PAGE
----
Tolerance and withdrawal

Short term therapy is generally more effective than long term therapy with clonazepam for the treatment of epilepsy.[23] Many studies have found that tolerance develops to the anticonvulsant properties of clonazepam with chronic use, which limits its long term effectiveness as an anticonvulsant.[24]

Sudden withdrawal from clonazepam may result in withdrawal symptoms including anxiety, irritability and potentially the life threatening condition status epilepticus. Antiepileptic drugs, benzodiazepines such as clonazepam in particular, should be reduced slowly and gradually when discontinuing the drug to reduce withdrawal effects.[25]

Abrupt or over-rapid withdrawal from clonazepam may result in the development of the benzodiazepine withdrawal syndrome with psychotic attacks characterised by dysphoric manifestations, irritability, aggressiveness, anxiety, and hallucinations.[26]


Clonazepam is sometimes used for refractory epilepsies; however, long-term prophylactic treatment of epilepsy has considerable limitations, most notably the loss of antiepileptic effects due to tolerance, which renders the drug useless with long-term use, and also side effects such as sedation, which is why clonazepam and benzodiazepines as a class should generally only be prescribed for the acute management of epilepsies.[27] Clonazepam is less effective and potent as an anticonvulsant in bringing infantile seizures under control compared with nitrazepam in the treatment of West syndrome, which is an age-dependent epilepsy affecting the very young. However, as with other epilepies treated with benzodiazepines, long-term therapy becomes ineffective with prolonged therapy, and the side effects of hypotonia and drowsiness are troublesome with clonazepam therapy; other antiepileptic agents are therefore recommended for long-term therapy, possibly Corticotropin (ACTH) or vigabatrin. Clonazepam is therefore not recommended for widespread use in the management of seizures related to West syndrome.[28] Also with long-term use, abrupt or overrapid withdrawal from clonazepam can precipitate withdrawal-related seizures if tolerance and physical dependence have developed.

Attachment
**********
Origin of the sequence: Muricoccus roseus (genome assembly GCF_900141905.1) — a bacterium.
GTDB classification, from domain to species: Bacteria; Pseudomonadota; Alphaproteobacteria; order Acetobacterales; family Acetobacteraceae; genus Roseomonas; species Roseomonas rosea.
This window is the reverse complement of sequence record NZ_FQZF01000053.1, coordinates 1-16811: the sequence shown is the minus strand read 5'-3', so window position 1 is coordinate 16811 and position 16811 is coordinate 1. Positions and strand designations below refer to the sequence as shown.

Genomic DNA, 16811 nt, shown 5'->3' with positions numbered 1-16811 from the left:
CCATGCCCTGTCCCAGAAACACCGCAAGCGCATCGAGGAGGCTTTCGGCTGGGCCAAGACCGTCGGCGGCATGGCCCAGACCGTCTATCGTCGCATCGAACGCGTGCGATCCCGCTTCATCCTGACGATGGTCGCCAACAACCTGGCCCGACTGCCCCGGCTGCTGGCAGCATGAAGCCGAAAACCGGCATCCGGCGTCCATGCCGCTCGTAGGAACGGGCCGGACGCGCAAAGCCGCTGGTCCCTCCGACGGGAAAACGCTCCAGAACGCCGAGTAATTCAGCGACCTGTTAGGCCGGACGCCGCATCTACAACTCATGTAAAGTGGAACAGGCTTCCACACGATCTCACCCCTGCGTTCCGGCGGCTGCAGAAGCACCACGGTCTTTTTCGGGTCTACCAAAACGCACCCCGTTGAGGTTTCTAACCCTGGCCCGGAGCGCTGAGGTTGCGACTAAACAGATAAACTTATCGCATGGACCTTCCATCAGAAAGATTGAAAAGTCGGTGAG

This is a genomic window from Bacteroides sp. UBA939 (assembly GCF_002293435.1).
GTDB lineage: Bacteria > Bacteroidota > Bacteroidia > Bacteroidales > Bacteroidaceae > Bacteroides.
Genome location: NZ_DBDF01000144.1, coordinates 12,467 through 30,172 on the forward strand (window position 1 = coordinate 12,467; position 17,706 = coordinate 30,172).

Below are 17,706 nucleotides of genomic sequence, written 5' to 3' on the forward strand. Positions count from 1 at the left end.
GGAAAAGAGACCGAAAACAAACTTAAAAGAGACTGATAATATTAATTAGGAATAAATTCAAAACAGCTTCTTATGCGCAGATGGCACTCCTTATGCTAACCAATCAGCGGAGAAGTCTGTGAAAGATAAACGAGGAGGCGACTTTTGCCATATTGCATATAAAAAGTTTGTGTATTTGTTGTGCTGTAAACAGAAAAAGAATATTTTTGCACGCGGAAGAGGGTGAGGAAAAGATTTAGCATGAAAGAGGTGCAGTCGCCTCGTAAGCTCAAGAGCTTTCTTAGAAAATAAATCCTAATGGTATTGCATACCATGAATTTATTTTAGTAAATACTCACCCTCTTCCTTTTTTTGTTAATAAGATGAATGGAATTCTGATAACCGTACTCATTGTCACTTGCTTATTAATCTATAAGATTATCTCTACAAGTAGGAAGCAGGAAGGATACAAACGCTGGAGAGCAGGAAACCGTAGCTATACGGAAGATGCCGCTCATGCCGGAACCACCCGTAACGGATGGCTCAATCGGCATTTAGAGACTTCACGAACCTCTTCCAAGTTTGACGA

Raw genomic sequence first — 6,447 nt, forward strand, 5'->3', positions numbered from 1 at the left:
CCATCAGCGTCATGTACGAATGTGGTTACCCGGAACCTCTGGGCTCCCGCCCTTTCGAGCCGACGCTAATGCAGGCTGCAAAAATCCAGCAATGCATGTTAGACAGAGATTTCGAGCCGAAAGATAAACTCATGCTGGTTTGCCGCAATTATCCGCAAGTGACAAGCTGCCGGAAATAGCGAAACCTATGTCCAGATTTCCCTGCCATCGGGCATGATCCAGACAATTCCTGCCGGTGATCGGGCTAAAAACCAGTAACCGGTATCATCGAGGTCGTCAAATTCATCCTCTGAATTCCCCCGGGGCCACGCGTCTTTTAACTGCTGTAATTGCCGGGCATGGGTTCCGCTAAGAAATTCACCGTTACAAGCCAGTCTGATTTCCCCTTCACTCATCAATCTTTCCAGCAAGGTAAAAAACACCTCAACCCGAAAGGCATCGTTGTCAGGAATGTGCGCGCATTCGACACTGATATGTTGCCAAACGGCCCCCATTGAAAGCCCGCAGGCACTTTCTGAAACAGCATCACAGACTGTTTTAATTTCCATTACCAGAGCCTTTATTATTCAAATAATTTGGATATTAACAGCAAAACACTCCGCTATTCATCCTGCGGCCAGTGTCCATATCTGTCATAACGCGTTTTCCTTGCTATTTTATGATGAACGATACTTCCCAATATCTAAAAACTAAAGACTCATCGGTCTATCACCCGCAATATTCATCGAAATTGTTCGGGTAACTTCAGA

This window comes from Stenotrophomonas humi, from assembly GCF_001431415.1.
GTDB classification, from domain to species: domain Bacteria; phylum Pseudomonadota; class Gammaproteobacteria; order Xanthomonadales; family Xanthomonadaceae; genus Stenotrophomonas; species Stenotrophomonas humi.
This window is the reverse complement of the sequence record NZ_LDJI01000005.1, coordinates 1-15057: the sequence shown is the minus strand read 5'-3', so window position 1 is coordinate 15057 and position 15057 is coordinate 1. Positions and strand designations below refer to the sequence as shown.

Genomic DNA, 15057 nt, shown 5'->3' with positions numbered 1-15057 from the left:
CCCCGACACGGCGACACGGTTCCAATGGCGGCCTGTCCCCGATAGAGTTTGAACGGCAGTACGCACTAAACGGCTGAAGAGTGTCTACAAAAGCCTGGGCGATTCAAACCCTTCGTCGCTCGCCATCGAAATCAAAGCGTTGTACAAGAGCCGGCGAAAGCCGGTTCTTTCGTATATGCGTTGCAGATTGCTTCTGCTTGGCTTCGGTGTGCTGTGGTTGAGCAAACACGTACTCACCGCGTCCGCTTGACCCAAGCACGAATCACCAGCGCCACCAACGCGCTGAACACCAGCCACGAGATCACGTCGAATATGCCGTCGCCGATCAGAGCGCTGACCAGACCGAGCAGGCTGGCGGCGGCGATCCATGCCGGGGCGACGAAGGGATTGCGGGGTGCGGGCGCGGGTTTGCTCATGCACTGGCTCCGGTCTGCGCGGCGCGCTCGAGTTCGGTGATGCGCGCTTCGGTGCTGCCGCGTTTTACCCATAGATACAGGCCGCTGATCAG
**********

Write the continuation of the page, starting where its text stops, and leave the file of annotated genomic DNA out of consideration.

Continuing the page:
Clonazepam has been used in the management of seizure disorders in children and also for infantile spasms. However, usefulness of clonazepam is limited due to its deleterious effect on neurological function, especially its negative effect on cognition. Clobazam, a 1,5-benzodiazepine, has shown to be less neurotoxic than 1,4-benzodiazepines such as clonazepam.[29][30]

Clonazepam may be prescribed for:

  • Epilepsy[31]
  • Anxiety disorders
  • Panic attacks due to the often chronic nature of panic disorders, long-term therapy may be advocated. SSRIs are considered the primary drug, along with cognitive-behavioral therapy, with [32]

Initial treatment of mania, together with firstline drugs such as lithium, haloperidol or risperidone

  • Restless legs syndrome

In the treatment of acute epiplepsy via intravenous administration approximately 72.5 per cent of patients show improved EEG patterns, 17.5 per cent show no improvement and for 10 per cent of patients clonazepam has a paradoxical effect and worsens EEG readings.[33]

Clonazepam is rarely used as a treatment for insomnia. It has not been marketed for the treatment of insomnia mainly because its long half life makes it unsuitable for this application.


        Clonazepam was approved in the United States as a generic drug in 1997 and is now manufactured and marketed by several companies.

Clonazepam is available in the U.S. as tablets (0.5, 1.0, and 2 mg), orally disintegrating tablets (wafers) (0.125, 0.25, 0.5, 1.0, and 2 mg), liquid solutions (2.5 mg/mL) and for injection (1 mg/mL)

Like all benzodiazepines, clonazepam is a benzodiazepine receptor agonist. Long-term use (more than 2–4 weeks) can lead to a number of problems, including muscle weakness and fatigue, tolerance, physical dependence and withdrawal syndromes upon discontinuation. The benzodiazepine withdrawal syndrome, which may appear during reduction or withdrawal of clonazepam treatment, can be reduced in intensity with gradual reduction of dosage.

Side effects

  • Nausea
  • Drowsiness
  • Impairment of cognition and judgment
  • Irritability and aggression[34]
  • Psychomotor agitation[35]
  • Impaired motor function
    • Impaired coordination
    • Impaired balance
    • Dizziness
  • Anterograde amnesia (common with higher doses)